The June 2014 issue of Toastmaster magazine had an article by Margaret Montet titled Don’t Rely on the Web (Visit a library for sophisticated research tools). It’s pretty good, and well worth reading. But, since it’s just two pages long it omits some important information. In this post I will fill in the blanks, and use my location here in Boise, Idaho as an example.
START WITH YOUR PUBLIC LIBRARY
What is your first step in researching for a speech? Do you just fire up a search engine (Google, Bing, Yahoo, etc.) and look around on the web? That approach will find you oodles of mediocre information. What you really need is less but higher quality information (from books, magazine articles, and newspaper articles). Where will you find it? Why, at your friendly local public library.
Do you already have a card for your public library? If not, go get one. The Online Public Access Catalog (OPAC) at the library is your basic tool for finding books, audio CDs (recorded books), and videos. Library of Congress subject headings sometimes are not obvious to us civilians. Ask a librarian if you need help in finding the right ones. For example Carmine Gallo’s book Talk Like TED is cataloged under both “Public speaking” and “Business presentations” while Business Storytelling for Dummies is under “Communication in management” and “Business communication.” Once you have found an item like a book, you can widen the search by looking under its subject headings.
You can also use your home computer to log in at the library web site and use their set of databases that cover both magazine and newspaper articles. Most state library systems purchase access to a suite of databases for all their public libraries. Here in Idaho that collection of EBSCO Host databases is handled by Libraries Linking Idaho (LiLI). Your taxes already have paid for this, so you might as well take advantage of what you bought.
For newspapers there are Newspaper Source Plus and Regional Business News. For magazines (and newspapers and more) there are MasterFILE Premier, Business Source Premier, and Academic Search Premier.
Some libraries add other databases. Boise Public Library (but not the Ada County Library) also has Reader’s Guide Retrospective from Wilson, a database with searchable access to more than 100 years of citations (but not full text) from 523 leading U.S. magazines covering from 1890 through 1982. It is an excellent resource for historical research. The Boise Public Library also adds the expensive newspaper database from the Idaho Statesman.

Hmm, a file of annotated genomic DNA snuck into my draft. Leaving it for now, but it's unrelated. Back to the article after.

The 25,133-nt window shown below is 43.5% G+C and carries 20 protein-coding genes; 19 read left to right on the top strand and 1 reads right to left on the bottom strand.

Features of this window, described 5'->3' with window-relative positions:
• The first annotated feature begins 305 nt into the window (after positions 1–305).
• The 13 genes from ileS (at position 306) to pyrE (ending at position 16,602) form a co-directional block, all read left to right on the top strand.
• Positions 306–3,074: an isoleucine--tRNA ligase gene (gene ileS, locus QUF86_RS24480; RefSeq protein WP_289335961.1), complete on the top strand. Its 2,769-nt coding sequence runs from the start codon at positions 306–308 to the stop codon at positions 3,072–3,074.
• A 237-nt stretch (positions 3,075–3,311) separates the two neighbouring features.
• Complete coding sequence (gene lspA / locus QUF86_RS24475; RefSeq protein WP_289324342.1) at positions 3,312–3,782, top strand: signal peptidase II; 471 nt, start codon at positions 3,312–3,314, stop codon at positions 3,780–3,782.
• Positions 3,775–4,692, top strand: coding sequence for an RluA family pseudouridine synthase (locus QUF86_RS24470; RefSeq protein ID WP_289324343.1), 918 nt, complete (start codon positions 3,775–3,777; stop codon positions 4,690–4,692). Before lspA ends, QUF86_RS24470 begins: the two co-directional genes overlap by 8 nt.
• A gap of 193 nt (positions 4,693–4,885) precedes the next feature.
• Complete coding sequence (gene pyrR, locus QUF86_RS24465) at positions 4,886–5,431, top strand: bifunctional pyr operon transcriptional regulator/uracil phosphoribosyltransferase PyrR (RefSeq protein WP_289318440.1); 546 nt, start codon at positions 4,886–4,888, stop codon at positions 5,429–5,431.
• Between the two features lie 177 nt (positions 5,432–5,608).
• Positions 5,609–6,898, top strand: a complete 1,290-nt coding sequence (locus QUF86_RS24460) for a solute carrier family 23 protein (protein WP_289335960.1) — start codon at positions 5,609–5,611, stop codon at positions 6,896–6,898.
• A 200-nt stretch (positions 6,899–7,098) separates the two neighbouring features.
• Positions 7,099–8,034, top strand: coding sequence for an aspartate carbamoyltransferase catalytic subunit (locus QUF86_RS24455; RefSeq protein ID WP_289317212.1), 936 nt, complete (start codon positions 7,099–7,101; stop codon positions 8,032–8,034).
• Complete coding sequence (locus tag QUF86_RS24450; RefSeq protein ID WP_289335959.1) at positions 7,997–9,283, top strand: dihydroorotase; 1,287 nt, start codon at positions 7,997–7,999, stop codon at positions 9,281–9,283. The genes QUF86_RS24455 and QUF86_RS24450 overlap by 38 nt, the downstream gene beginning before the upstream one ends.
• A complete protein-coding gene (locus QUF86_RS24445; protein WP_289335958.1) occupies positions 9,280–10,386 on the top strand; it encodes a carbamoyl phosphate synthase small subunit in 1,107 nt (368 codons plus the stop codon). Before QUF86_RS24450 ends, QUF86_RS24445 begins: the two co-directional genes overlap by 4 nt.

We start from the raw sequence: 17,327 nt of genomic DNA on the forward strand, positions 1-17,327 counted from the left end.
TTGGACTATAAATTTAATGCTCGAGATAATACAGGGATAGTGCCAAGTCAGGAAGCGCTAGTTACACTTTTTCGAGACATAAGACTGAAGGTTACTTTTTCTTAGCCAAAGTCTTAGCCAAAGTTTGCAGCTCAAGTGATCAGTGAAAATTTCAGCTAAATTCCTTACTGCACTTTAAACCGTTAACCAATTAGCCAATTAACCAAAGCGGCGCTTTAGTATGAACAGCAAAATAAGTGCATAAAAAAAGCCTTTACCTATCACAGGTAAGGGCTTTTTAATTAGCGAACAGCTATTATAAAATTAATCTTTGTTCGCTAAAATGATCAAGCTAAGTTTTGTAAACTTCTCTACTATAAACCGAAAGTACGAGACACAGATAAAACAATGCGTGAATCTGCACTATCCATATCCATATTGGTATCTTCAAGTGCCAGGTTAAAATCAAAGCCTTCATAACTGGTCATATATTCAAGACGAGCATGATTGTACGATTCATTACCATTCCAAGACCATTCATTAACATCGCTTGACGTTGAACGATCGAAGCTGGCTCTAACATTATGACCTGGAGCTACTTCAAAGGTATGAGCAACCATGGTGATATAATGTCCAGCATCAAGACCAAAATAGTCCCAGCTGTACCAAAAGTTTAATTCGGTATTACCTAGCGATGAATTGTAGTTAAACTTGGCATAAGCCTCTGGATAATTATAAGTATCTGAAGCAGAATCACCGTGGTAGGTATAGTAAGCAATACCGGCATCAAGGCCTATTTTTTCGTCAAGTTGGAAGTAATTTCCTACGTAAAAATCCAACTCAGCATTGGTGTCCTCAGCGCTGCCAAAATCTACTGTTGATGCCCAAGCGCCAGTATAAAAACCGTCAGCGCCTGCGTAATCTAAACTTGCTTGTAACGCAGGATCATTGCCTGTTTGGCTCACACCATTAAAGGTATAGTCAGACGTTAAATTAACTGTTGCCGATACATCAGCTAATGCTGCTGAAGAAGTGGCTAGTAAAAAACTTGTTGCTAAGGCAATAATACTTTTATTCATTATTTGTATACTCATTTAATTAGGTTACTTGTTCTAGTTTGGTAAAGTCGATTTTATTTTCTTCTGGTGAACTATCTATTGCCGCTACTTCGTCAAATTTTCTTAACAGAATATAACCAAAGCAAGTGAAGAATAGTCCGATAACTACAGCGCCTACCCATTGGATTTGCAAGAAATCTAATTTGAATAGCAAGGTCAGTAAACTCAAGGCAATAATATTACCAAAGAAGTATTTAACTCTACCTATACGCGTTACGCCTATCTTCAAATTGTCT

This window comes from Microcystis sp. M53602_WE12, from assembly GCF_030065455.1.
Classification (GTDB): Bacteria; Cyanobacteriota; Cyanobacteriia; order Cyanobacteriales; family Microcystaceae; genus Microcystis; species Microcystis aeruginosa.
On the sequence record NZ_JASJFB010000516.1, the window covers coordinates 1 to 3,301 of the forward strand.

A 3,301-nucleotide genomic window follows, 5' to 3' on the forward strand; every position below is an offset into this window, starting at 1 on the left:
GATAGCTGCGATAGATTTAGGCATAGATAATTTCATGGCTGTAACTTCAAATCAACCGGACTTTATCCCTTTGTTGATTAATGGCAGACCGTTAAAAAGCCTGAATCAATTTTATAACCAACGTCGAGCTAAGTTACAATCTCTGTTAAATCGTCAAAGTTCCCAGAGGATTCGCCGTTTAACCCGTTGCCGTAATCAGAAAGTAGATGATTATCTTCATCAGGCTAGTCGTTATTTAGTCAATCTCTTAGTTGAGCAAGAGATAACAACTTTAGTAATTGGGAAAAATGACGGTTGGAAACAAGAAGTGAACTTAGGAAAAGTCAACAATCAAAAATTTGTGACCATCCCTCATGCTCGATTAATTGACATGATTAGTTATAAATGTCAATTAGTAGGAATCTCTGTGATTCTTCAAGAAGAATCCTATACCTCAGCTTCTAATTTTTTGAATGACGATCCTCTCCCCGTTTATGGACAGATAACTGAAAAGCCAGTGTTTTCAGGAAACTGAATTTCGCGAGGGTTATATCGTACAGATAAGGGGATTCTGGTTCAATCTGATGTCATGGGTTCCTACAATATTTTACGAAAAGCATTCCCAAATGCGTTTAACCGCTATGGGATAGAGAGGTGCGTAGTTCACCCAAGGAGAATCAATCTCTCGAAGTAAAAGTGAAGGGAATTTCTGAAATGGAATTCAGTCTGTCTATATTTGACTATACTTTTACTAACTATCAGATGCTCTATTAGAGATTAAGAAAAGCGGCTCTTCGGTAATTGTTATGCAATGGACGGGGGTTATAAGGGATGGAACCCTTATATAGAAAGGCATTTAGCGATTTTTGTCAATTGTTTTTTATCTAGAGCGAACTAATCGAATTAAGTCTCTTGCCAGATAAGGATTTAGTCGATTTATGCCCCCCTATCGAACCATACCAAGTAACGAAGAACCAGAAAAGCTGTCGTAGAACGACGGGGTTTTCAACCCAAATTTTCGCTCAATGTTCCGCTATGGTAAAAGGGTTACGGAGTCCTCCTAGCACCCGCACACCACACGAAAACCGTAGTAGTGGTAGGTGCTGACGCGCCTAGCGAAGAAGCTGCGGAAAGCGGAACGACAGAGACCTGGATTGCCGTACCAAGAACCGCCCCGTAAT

YOU DON’T HAVE TO REINVENT THE WHEEL
How can you painlessly learn to use the library to research your speech? Look instead at the web site for your state university library. Every term they get a fresh batch of somewhat confused students enrolled in their introductory public speaking or communication course. So, they will have either a specific course guide, or a more general guide to communication. Just climb in their wheelbarrow and ride along.
For example, Boise State University has a guide for their Communication 101 course. Their tabbed START HERE page suggests that you first look in the Academic Search Premier database, which is from LiLI and also can be found at public libraries. In that database you can find a magazine called Vital Speeches of the Day that has both well-known and obscure examples. Boise State also has the scholarly Communication and Mass Media Complete database, which goes back about a century. Idaho State University also has a guide for their Speech/COMM 1101 course.
I suspect that Margaret Montet may have run afoul of the bureaucrats at her employer, whom she did not mention in her Toastmaster magazine article. Actually she works at the Bucks County Community College, and she even wrote one of the library guides for their Comm 110 Effective Speaking course.
An Appendix at the end of this blog post lists example guide web pages at state universities from all fifty states. Others also are useful. For example, a web page at Sacramento City College mentioned that along with the CQ Researcher library database on controversial topics there also is a web site called ProCon. A Colorado State University web page for SPCM 200 Public Speaking has a tab for Example Speeches.
LEARN HOW TO FISH FOR INFORMATION
From EBSCO Host you can do a “federated search” covering multiple databases at once. Databases like EBSCO’s Academic Search Premier have many very powerful search functions that are not at all obvious.
The Basic Search screen is shown above. (Click on the image to see a larger, clearer version). I almost always begin by checking the box under Limit your results to select Full Text. Later on I can always expand my search to include articles that only have abstracts. You can watch their two-and- a half-minute basic video tutorial.
There is a much more detailed 26-minute EBSCO Host video tutorial. Usually I prefer to use their Advanced Search option, as shown above with the pull-down menu revealed to show that I’ve entered the TI Title of an article, Taming hostile audiences.
Some other options include AU Author, SU Subject Terms, and SO source Journal Name. It also is possible to search within either AB Abstract or TX All Text. A Boolean search is built by combining a series of terms connected by AND or OR or NOT. That search finds an article by Tracy, Larry that appeared in Vital Speeches of the Day back in 2005. It also finds a similar article from the February 1990 issue of Training & Development titled Taming the Hostile Audience by Tracy, Lawrence L.